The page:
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When the Camera Is a Computer: Computational Life Sciences Imaging

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Scientific cameras have steadily progressed toward the physical limits of detection, under constant pressure to improve their ability to quantify and extract more information. Now, high-speed, high-resolution cameras are proving exceptionally versatile, offering near-perfect sensitivity.

ROBERT LABELLE, PHOTOMETRICS and QIMAGING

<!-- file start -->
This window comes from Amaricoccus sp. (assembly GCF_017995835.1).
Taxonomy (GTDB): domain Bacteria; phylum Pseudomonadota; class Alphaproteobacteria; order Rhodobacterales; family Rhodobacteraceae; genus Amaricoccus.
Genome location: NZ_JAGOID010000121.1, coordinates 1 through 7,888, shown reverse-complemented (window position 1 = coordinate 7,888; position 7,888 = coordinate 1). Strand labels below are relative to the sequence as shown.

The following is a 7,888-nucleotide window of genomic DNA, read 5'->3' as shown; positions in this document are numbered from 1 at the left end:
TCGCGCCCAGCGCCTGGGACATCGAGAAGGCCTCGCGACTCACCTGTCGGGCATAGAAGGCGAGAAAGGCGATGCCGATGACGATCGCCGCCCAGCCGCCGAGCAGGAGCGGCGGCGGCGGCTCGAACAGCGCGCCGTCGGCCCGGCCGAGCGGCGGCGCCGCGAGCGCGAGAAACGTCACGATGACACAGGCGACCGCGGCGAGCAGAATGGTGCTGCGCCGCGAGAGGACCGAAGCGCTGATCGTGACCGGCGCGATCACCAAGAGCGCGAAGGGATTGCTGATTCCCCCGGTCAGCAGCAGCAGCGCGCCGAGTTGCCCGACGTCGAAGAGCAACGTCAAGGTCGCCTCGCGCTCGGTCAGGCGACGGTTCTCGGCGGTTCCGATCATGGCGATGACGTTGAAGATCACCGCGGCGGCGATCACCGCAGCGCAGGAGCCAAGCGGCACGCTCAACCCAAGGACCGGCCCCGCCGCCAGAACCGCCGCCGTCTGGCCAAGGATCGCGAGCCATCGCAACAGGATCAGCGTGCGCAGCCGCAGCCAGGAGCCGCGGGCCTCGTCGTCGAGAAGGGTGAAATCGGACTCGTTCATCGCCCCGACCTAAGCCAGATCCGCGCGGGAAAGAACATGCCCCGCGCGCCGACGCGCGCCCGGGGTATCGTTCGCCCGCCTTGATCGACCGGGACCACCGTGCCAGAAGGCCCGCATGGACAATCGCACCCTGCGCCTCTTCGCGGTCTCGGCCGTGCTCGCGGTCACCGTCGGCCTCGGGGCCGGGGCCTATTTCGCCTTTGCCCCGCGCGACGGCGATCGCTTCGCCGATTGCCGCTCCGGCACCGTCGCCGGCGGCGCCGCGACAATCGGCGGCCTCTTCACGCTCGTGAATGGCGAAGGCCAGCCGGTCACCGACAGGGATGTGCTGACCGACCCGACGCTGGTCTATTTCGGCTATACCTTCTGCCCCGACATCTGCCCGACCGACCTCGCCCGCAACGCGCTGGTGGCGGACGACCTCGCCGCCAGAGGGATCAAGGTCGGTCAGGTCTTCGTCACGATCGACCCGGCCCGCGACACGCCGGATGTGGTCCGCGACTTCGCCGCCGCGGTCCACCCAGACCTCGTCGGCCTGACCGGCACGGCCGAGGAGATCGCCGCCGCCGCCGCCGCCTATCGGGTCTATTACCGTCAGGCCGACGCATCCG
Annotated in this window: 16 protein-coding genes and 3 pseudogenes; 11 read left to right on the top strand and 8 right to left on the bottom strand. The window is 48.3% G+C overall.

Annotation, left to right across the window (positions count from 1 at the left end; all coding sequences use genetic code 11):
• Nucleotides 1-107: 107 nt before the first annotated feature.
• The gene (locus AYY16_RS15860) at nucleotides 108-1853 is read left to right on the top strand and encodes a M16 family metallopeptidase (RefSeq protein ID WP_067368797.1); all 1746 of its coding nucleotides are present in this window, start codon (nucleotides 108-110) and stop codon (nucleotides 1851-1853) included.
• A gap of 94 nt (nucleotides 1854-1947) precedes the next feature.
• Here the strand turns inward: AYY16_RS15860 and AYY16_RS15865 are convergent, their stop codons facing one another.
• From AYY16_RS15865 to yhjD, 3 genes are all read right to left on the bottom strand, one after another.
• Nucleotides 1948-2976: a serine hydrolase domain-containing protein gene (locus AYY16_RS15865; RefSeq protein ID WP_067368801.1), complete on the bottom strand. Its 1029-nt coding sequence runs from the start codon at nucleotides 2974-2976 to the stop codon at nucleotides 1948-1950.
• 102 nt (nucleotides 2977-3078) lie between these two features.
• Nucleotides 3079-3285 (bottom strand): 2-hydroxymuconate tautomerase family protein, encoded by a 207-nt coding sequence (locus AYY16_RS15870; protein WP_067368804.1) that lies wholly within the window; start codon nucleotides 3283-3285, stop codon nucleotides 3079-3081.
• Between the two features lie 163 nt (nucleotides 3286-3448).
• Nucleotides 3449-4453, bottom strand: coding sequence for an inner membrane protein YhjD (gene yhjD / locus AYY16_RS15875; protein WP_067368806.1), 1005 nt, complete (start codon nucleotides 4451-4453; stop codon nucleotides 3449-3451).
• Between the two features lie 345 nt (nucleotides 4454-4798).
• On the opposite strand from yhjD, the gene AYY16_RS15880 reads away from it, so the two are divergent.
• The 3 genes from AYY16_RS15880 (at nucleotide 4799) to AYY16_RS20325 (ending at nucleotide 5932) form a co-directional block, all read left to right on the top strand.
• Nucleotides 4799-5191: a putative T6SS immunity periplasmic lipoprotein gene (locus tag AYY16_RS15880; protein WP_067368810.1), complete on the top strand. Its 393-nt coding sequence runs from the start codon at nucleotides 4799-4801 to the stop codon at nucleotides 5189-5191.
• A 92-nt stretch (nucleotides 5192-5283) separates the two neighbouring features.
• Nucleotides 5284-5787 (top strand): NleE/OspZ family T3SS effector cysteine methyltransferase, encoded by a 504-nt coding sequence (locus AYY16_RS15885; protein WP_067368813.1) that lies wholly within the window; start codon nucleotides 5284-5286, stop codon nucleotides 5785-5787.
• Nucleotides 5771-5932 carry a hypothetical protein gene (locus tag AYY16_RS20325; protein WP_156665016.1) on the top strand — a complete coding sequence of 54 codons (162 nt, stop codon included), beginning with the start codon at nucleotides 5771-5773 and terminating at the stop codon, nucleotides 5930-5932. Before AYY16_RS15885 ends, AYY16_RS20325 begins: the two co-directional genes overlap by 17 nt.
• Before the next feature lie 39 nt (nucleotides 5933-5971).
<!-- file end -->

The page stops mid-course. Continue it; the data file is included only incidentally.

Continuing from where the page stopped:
Sensors and cameras continue to progress, although life sciences imaging remains far from perfect. Even in its current state, barriers still exist. These include signal photon noise, light scattering, optical blur of finite aperture imaging systems and others. Versatile high-speed, high-resolution systems are overcoming these and other challenges, moving microscopy into a diagnostic role. Figure 1. PrimeEnhance, a nonlocal patch-based imaging method, leverages similarity in images. A patch (blue) centered on the current pixel being denoised (green) is compared to patches in the...Read full article

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